Spatial/national order/disorder vs identity/otherness order/disorder
When Frederic Barthes defined ethnic boundaries, he emphasized that the cultural content (language, religion, ethnicity) is less important than the relations between ‘Us’ and ‘Them’, and in fact is actualized in them. What counts is the encounter, where ‘We’ meet the ‘Other’ in conflict, competition, cooperation.
Bordering is othering in three senses:
• Political and mental definitions of borders frame identity politics;
• By deciding whom to include and whom to exclude, bordering spatializes sameness and otherness, assigning them different legal and political status: “Those ‘inside’ have different possibilities of action than those ‘outside’” (Tamminen 2004: 403);
• Bordering defines, but does not determine othering. Borders show a Janus-face, “poised between openness and closure, inclusion and exclusion, fear and desire” (Houtum, Kramsch and Zierhofer 2005: 12).
Symbolic politics (producing othering by bordering) and real politic (producing borders) interfere. The Balkans are a case in point: the Balkan borders and the Balkans as border are almost mirror images mutually reinforcing each other. „The idea that there exists some radically other Europe in the East is one of the most enduring myths in Europe’s imaginative geography” (Hammond 2010: 19). Because transformed by the West into a border, the Balkan East overproduces borders.
Malcolm Anderson distinguishes four figures of border persons. The first refers to the frontiersman as the tough, resourceful guardian of the imperium, ready to confront the dangers from across the border. The second is that of the brigand, rustler or smuggler, “whose values are at odds with the rest of the population, partly because the law of the state was not effectively enforced in remote regions” (Anderson 2010: 235). The third is the metis, or cultural hybrid. The last image he offers of frontier population is of the forgotten people of the periphery. The four portraits are present in the Balkan experiences and imaginaries. Communism liked the heroic halo of the first, and frontier policemen were involved in several initiation rituals, such as, for instance, membership in the Komsomol or the communist organization for children. Post-communism spectacularly developed the second figure – paradoxically, the mafia and smugglers’ networks built up the most efficient mechanisms in crossing Balkan borders. The third case is applicable to some minorities that share characteristics with the majority populations of both sides of the border, i.e. Karakachans, who live in Bulgaria, but speak in a Greek dialect. The communist state was very centralized and the periphery used to be in an asymmetrical position with more limited access to resources – economic, political, and symbolic. It’s not coincidental that border regions are among the strongest supporters of ‘Europe of regions’, and the ones that hope most to profit from opening the borders, developing crossborder cooperation, and building transborder regions.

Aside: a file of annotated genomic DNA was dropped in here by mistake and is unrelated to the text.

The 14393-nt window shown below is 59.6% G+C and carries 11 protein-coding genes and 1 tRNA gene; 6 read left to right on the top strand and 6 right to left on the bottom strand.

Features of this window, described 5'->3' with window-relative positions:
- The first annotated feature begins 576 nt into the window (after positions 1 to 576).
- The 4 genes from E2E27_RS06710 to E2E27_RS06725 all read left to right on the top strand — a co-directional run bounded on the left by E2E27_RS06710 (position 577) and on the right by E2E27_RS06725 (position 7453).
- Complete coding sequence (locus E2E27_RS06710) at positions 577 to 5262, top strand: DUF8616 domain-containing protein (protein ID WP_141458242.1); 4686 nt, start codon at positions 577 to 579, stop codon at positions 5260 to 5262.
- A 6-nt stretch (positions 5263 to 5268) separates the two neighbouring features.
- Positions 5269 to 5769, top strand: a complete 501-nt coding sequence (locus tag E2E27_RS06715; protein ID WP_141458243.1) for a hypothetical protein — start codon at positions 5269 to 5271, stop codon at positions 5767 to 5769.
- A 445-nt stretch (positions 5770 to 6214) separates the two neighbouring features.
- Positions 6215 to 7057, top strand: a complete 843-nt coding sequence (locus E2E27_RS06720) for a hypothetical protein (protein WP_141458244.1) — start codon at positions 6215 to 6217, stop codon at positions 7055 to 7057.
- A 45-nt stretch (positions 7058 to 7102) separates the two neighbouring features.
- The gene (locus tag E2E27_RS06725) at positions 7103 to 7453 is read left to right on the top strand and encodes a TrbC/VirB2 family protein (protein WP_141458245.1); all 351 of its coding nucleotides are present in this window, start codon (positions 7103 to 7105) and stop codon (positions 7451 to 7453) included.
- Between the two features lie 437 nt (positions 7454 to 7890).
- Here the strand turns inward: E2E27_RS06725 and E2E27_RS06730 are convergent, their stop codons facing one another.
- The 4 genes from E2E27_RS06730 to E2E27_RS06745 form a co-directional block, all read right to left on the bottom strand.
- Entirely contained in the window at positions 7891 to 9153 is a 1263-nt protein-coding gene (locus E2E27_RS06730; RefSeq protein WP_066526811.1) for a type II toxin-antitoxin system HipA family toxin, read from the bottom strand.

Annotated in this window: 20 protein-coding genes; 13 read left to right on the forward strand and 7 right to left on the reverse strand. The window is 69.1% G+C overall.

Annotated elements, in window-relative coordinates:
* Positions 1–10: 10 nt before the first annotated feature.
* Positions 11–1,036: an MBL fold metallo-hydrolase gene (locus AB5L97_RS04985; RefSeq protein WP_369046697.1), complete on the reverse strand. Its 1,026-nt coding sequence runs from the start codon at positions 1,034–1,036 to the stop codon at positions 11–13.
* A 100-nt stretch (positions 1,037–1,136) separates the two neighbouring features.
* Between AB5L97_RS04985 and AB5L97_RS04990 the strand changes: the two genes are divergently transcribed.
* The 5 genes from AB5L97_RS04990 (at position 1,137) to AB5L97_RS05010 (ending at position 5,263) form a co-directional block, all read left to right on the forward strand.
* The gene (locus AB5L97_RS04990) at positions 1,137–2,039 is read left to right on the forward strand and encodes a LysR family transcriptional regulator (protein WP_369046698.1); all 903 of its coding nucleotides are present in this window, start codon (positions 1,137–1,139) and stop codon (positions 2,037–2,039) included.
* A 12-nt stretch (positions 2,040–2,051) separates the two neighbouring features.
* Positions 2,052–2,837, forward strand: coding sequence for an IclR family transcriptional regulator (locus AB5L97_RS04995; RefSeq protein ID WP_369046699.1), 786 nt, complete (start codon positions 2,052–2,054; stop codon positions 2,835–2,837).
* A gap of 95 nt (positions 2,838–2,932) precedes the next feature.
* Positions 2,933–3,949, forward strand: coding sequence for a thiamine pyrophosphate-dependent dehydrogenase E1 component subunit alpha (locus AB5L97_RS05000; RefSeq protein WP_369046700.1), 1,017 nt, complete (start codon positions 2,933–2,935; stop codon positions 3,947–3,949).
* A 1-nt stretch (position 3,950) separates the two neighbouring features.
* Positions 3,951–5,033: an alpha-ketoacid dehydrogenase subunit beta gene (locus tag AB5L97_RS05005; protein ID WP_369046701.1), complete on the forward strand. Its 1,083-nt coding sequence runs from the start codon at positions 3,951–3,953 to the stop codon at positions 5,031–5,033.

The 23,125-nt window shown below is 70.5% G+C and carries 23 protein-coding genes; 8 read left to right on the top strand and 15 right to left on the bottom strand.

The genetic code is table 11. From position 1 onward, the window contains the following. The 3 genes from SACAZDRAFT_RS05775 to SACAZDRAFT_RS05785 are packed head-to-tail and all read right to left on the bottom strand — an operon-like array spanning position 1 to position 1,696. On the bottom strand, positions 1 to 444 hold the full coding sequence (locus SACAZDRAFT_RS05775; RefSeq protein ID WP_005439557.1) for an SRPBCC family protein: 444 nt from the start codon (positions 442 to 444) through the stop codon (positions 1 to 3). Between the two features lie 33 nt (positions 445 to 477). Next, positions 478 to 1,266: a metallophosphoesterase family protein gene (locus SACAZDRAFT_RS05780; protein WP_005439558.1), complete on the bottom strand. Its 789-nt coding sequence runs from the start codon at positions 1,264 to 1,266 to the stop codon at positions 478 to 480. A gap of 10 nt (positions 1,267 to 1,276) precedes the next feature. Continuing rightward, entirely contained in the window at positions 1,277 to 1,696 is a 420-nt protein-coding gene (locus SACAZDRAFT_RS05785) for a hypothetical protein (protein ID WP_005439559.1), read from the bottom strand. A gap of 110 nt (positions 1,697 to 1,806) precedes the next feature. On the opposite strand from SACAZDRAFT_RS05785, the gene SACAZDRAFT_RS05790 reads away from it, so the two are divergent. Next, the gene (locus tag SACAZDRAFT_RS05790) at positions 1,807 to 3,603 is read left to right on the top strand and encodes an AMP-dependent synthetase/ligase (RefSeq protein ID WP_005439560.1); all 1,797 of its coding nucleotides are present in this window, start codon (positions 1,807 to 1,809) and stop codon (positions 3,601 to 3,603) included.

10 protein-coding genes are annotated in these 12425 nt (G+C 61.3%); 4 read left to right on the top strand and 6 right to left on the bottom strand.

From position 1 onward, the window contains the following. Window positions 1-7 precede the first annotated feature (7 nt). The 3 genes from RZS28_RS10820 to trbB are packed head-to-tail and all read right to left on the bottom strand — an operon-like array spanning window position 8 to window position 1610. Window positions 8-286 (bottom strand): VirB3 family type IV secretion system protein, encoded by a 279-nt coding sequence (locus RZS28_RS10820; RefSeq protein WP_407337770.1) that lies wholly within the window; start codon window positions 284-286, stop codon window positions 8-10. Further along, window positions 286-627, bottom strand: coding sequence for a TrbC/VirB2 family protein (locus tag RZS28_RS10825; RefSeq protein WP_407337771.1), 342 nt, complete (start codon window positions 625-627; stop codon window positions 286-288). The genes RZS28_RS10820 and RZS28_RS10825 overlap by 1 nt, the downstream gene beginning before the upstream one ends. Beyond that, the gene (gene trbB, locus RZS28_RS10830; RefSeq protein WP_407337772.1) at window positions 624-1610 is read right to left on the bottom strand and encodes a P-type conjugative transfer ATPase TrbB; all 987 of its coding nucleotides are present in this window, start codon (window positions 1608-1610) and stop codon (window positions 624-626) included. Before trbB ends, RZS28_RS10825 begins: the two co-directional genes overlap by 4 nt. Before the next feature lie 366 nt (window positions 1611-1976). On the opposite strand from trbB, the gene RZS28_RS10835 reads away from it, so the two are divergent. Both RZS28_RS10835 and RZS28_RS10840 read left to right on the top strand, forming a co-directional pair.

To this portrait gallery, the Balkan have added one more figure – the gurbetchia, the man who lives in the country of origin, but works abroad, who earns during summer and comes back home during winter. The post-communist migrations with their shift from permanent to temporary migration revitalize the gourbet tradition.
If the borders did not exist, spaces and lines would have created them. I paraphrase Sartre’s paradox of the invention of the Jew by anti-Semitism for emphasizing the construction of a large theoretical field with intense production of interferential concepts. The theoretical, cultural and artistic sensibility for spaces and lines looks for reifications of the spatial imaginaries and the border is an excellent candidate being meaning-making and meaning-carrying (H. Donnan and T. Wilson ), mixture of territory, power, symbols, identities, imaginaries. The de-bordization of states as an implication of globalization and new technologies is counterbalanced by a spectacular flowering and diversification of borders. Territoriality as a foundation for statehood does not seem to be losing its significance and even is getting strengthened (Tamminem 2004).
Several authors compete for the authorship on the definition of borders. The states – in both Westphalian and post-Westphalian order – are determined to play the main role. Their authorship is disputed by a legion of other authors – intellectuals, NGOs, civic actors contribute to the toolkit of concepts, interpretations and practices for bridging, crossing and opening borders; artists deconstruct and soften borders in artistic experimentations. The two constructions of borders differ in political logic: top-down and bottom-up. The second distinction refers to the different conceptual clouds: power, sovereignty, security in the first constellation; identities, symbols, imaginaries in the second.
The various authors privilege different images of borders: politics thinks in topian terms, theory and poetry prefer topian and dystopian imaginaries. The two clusters of imaginaries reproduce and reinforce two different conceptions of politics: at the utopian pole, border politics is defined in Karl Schmidt’s terms and rimes with geopolitics and security politics. At the topian and dystopian pole border politics is symbolic politics.
Borders are as old as sates and especially nation states, but re/de/bordering, scaling, ordering, othering appear still fresh and inspire experimentation, creativity, innovation.